J. Henry Rushton And His Catboat


It is interesting that a builder who is famed for his canoes and Adirondack boats would have built other boats of equal quality, like catboats and launches, yet he never achieved the same fame for those designs. In comparison to the canoes, his other boats were no better or worse. But why was Rushton known for canoes and not rowboats or sailboats?

J. H. Rushton built canoes, light boats and launches around the turn of the last century in upper NY. Famed for their sturdy, lightweight construction, one might think quality was the reason for his success, but the quality of one’s boats will only create a modicum of positive PR, and is not reason enough for his fame. It is more likely that Rushton achieved notoriety via one of his clients, "Forest and Stream" writer, Nessmuk, the nom de plume of George Washington Sears.

Rushton, a noteworthy boat builder around the Adirondack at that time, built a canoe for Sears. Called the Sairy Gamp, it was a tiny boat (Sears was a minuscule man) that had everything stripped to the bare bones. Sears had instructed Rushton to build a boat that could be portaged easily by one man from lake to lake. At the time Sears was breaking new ground by paddling around the Adirondack by himself in his own boat. This made his adventures noteworthy, and anyone who wanted to have similar adventures would need a similar boat. Rushton was a natural choice given Sears’ endorsement. Thus Rushton was known as a canoe builder, and given the canoe’s popularity, this was quite good for his business.

Rushton’s canoes are masterful examples of what was available at that time, but so were the other boats listed in his catalogue. If Sears had chosen a catboat for his adventures, Rushton might be remembered in a different light. His catalogues list row boats, sailboats and electric launches in addition to the canoes one would expect, all with illustrations and price lists evoking wonder at the quality and scope of the boats offered. The catboat Douglas Brooks and his client became smitten with is noteworthy for the sole fact that it was the one they liked. It is likely any of Rushton’s boats would be worth reproducing.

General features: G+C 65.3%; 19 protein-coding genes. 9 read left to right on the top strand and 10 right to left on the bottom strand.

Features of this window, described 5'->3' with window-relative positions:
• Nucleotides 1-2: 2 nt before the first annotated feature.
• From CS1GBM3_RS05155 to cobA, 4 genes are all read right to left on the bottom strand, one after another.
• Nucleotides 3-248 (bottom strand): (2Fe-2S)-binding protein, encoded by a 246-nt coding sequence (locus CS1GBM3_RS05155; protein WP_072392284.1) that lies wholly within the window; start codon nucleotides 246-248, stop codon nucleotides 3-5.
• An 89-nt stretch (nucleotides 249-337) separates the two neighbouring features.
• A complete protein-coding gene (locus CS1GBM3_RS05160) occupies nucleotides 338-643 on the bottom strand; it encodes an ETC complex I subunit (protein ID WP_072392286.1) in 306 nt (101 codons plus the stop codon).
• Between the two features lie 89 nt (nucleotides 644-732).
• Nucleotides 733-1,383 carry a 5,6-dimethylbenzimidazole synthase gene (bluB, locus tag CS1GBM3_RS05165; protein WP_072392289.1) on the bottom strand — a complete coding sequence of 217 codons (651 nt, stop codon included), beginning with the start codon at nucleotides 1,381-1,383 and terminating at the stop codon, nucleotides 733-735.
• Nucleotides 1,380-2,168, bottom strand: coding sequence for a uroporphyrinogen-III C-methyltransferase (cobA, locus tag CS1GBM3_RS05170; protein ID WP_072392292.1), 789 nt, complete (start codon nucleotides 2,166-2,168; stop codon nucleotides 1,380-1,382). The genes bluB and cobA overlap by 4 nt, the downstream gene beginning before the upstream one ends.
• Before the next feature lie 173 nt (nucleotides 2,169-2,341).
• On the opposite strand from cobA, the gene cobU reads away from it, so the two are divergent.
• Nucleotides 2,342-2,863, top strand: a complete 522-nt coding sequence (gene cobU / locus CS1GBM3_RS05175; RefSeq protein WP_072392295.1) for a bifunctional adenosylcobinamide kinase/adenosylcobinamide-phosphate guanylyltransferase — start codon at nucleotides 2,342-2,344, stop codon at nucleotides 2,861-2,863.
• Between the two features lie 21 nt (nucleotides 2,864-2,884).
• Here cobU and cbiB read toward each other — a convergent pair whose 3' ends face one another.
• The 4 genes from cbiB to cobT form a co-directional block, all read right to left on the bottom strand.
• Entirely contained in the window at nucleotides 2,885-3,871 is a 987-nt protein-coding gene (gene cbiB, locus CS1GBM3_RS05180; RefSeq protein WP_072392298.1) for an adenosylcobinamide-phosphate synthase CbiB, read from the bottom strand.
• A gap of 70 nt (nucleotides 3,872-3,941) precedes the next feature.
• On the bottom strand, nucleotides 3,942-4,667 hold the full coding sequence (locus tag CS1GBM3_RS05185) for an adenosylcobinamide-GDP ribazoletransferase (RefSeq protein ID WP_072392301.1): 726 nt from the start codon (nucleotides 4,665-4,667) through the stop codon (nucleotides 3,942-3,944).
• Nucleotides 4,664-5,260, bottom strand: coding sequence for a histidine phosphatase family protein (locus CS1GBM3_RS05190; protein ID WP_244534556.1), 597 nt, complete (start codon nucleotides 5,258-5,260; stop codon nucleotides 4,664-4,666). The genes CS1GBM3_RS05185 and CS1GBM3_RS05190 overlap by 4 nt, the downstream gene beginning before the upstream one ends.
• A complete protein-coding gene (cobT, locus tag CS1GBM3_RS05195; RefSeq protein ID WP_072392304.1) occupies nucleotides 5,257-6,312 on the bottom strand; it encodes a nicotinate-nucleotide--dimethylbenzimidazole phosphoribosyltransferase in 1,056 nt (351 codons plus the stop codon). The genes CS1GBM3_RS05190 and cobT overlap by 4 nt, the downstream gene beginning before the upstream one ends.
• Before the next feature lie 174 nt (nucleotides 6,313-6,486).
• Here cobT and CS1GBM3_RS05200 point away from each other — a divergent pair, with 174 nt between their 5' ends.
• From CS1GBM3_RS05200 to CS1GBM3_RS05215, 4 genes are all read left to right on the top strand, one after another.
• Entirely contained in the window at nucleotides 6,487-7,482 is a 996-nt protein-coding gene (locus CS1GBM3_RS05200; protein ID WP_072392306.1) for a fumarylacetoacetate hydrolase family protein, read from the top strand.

© copyright Marc Bauer 2009


The catboat, whose hull looks like that of a Whitehall that has been widened, decked over and given a sailing rig, is presented in the catalog of 1903 in a similar way to all the other boats: it shows the lines of the craft along with several illustrations of its layout and rig, but no mention of the designer. It is possible that Rushton was the designer. There are references in other books to sketches Rushton made for clients, and his shop foreman has been credited as the man behind the quality of the boats. It may be that his foreman simply built what looked right, given a few key parameters. Either way, the only record of the catboat ever having existed consists of a few pages in an old reprinted catalog.

Douglas felt these few pages were enough to build the boat, and he was right. He could have scaled, lofted and built the boat entirely by himself, but a friend (your author) stepped in by drawing a set of lines with offsets. Having a lines plan only saved him a few hours out of hundreds spent building the boat. But the beauty of the boat presented in his series of how to articles is a testament to the fact that Rushton was more than just a canoe builder.

"Rushton and His Times in American Canoeing", by Atwood Manley, is a complete history of Rushton’s boatbuilding, and it has an appendix of the construction details and offsets for several Rushton boats, including the Sairy Gamp, the 9’– 0” long by 2’– 2” wide canoe that Sears wrote about. "Canoeing the Adirondacks with Nessmuk: The Adirondack Letters of George Washington Sears", edited by Dan Brenan, fully explains why Sears wanted such a small boat and what sportsmen were like around the Adirondack at that time.




The author’s interpretation of Rushton’s 15ft. Cat Boat
Plans -- $250 plus shipping
5 Architectural D (24” x 36”) sized sheets showing:

  • Lines Plan and Offsets
  • Midship Section and Materials List
  • Construction Plan and Profile
  • Deck Plan
  • Sail Plan
Lofting required.

You can contact the designer via email at marc.a.bauer at gmail dot com.

Marc Bauer
August, 2009

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